What have I been writing when I haven’t been writing here?
What have I been writing when I haven’t been writing here?
Stuff I wrote
- CLA vs DCO: What’s the difference? – Both show that a contributor is allowed to make a contribution and that the project has the right to distribute it. But which one is better?
- Digitizing VHS with Fedora – I have a bunch of old tapes that I want to turn into 1s and 0s before my VCR breaks for good.
Stuff I curated
A few weeks ago, my Galaxy Note 4 began misbehaving. It would freeze for a few seconds. It would spontaneously reboot. After a day where it rebooted 14 times, I decided it was time to replace it. Of course the new Galaxy devices are coming out very soon, but if you take my usual approach and buy the previous generation to save money, this is a timely blog post.
Despite the recent flakiness, I’ve been generally impressed with Samsung’s phones. When I went to the T-Mobile store, I was trying to decide between the Galaxy S8 and the Galaxy Note 8. The Note 8 is bigger – bigger even than my Note 4 – and it has the S-Pen. I’ll admit that I don’t use the S-Pen often, but when I do, it’s really nice to have. So despite a price tag that’s about as close to $1,000 as you can get without being the iPhone X, I went for it. After almost a month, here’s what I think.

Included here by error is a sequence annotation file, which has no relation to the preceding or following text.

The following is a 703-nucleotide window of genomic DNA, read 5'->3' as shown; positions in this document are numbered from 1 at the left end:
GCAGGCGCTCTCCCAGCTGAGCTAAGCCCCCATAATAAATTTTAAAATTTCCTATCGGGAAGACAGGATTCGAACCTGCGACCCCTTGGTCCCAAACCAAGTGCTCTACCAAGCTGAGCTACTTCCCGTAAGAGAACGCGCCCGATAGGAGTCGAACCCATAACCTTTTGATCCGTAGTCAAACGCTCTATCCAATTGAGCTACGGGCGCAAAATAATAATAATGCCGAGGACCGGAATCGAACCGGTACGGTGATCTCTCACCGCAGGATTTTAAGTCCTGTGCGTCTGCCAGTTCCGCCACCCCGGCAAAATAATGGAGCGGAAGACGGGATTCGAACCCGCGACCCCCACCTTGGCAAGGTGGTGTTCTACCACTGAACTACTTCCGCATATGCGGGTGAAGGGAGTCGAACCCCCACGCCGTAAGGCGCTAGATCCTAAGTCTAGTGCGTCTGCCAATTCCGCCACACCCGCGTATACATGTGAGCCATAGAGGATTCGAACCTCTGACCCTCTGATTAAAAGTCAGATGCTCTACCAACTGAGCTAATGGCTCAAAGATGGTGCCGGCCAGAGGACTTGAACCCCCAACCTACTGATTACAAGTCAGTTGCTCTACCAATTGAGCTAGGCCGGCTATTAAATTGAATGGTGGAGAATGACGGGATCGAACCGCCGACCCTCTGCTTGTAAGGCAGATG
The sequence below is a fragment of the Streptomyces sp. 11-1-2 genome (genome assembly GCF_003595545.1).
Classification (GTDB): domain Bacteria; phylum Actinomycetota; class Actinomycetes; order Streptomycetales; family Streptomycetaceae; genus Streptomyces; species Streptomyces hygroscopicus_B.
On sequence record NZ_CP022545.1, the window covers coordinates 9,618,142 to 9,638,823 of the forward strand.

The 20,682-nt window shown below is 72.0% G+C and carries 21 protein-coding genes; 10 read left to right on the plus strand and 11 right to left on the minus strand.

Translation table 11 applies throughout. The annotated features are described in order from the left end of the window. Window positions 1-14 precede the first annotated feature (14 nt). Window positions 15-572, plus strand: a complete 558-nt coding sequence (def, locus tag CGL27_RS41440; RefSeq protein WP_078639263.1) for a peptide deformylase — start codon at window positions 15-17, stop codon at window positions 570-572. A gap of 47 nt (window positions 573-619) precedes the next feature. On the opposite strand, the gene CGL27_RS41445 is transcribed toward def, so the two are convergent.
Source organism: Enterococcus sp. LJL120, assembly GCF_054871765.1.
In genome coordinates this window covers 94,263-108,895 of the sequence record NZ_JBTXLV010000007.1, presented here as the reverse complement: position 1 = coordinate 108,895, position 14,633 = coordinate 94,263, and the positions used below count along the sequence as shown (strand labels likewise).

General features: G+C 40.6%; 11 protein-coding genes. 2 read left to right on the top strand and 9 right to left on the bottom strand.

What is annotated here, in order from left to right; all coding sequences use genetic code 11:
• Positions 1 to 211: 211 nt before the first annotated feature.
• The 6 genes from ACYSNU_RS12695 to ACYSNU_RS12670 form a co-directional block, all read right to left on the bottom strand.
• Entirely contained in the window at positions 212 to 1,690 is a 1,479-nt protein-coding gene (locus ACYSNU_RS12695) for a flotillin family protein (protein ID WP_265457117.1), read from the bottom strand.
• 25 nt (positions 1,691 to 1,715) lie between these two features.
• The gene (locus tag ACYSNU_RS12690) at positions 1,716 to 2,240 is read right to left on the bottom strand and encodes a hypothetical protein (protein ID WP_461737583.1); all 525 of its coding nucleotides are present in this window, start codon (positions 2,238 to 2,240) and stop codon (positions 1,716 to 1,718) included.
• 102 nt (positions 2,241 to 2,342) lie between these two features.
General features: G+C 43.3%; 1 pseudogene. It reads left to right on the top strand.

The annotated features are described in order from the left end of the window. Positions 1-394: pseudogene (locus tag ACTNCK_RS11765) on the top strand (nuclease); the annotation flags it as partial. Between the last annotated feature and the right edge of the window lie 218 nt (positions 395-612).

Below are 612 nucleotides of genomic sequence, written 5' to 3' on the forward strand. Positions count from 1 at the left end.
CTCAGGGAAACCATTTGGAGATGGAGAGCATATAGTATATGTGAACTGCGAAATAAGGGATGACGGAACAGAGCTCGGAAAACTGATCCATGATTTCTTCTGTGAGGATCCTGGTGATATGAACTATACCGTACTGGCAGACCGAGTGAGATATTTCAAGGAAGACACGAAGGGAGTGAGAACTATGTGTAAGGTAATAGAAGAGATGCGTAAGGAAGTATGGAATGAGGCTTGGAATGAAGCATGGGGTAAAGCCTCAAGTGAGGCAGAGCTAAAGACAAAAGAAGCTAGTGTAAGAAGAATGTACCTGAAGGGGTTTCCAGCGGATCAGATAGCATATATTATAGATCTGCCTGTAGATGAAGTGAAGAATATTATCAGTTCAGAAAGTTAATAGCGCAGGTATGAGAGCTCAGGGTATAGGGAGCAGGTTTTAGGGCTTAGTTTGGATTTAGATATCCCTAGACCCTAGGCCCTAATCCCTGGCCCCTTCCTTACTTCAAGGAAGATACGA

What I like
- The size. I wish my thumbs were a bit larger, but I like the size of this phone. The extra real estate allows me to condense what had been five home screens down to 3. But the curved edges make it feel narrower than my Note 4, even though they’re the same width.
- Wireless charging. Where has this been all my life? I have an aftermarket wireless charger on my night stand which makes getting up in the middle of the night much easier. And the model I keep on my desk flips up so that I can see and use my phone easily.
- USB-C. I’m a firm believer in the rule that it takes three tries to correctly plug in a USB cable. USB-C destroys that rule and I love it.
- The S-Pen. The Note 8’s S-Pen feels better to grip and it seems to have more pressure sensitivity. Sometimes I’ll just doodle on the screen for fun. It feels nicer to write with than most pens I’ve used.
- Heart monitor. This is basically unchanged from the Note 4 as far as I can tell, but I really like this. Tracking my heart rate has been key to managing my mental and physical health during the last few turbulent months.